STEPHEN SCHWARTZ ON THE LEGACY OF WICKED AND FOSTERING NEW TALENT In this podcast, we’re speaking with Stephen Schwartz on the lasting legacy of Wicked and his role in fostering new talent for the theatre in Wicked’s new project with ASCAP, “Flying Free.” Tune in to this podcast to hear about the development of Elphaba and G(a)linda, and his experiences with the effect that this musical has had on the world.
Collecting in the Land of Oz Many young people read the first story, and the thirteen sequels that followed, and became lost in the Land of Oz. For most, the stories faded from memory as childhood was left behind. For some, including Barb Kennerson of Honeoye, NY, the mythical and marvelous stories and characters cast a lasting lifelong spell. I did not know how deep of a spell that might be until I visited Kennerson at her home. I knew I had landed in the right place when I glimpsed a Dorothy figurine through the picture window. Stepping inside, I was blown away by the eclectic and wonderful collection of Oz-related memorabilia that Kennerson has accumulated over the years. A collection that includes the books she read as a child and many other books by Baum (including a collection of books written under his various pen names). She has a collection of translated versions and a lovely pop-up picture book she uses for presentations, as well as many related fiction and non-fiction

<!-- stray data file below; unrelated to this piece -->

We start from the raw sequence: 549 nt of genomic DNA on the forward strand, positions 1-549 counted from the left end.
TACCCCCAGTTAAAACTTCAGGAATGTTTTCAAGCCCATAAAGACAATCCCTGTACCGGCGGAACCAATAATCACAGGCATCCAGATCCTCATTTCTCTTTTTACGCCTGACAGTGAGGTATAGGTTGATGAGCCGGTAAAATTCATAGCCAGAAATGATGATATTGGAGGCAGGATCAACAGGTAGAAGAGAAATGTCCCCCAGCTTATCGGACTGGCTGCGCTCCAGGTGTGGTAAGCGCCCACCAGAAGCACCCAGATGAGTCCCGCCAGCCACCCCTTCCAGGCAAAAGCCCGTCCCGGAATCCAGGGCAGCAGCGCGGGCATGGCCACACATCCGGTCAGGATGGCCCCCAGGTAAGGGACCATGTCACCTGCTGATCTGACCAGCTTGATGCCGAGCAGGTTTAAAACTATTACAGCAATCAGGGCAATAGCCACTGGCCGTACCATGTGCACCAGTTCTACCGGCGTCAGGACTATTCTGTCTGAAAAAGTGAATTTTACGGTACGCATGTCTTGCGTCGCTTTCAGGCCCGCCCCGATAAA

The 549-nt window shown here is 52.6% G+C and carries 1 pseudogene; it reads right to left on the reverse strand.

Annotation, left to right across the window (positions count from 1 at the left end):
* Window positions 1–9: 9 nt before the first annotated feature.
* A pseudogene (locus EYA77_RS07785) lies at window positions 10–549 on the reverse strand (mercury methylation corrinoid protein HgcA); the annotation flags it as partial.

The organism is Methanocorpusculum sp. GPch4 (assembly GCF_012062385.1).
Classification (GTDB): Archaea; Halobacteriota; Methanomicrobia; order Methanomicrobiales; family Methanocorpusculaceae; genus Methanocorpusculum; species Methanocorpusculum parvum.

Stolen Ruby Slippers Inspire Fictional Reading On Friday, Sod House Theater (SHT), based in Minneapolis, Minn., will present a staged reading of a fictional account of the disappearance of the slippers led by Joy Dolo and Luverne Seifert, with musical composition by Ashley Hanson and Brian Laidlaw. The presentation, “Ruby Slippers,” will be performed with live music at the Reif Center in Grand Rapids at 7 p.m. on Aug. 16. The production, explained Seifert, is part mystery, part travelogue and part Coen Brothers storytelling and will examine how a community wrestles with the devastation of the possibility that someone from their own community could be capable of an egregious crime against their hometown. “I’m a teacher at the University of Minnesota in the Department of Theater Arts and Dance, and I proposed the project to our department. So last fall I devised a play based on the theft with a group of university students,” Seifert continued. “We had a great time developing it, using the ‘Wizard of Oz,’ news clips, and documentaries, ultimately creating a Fargo-esque play that we performed at the university.” The performance was well-received, he said, and so he sought to continue the work, receiving a Minnesota State Arts Board Artist Initiative Grant to continue phase two of the project. The second phase is what will bring the group to Grand Rapids to host a staged reading of the show in the town in which the mystery began.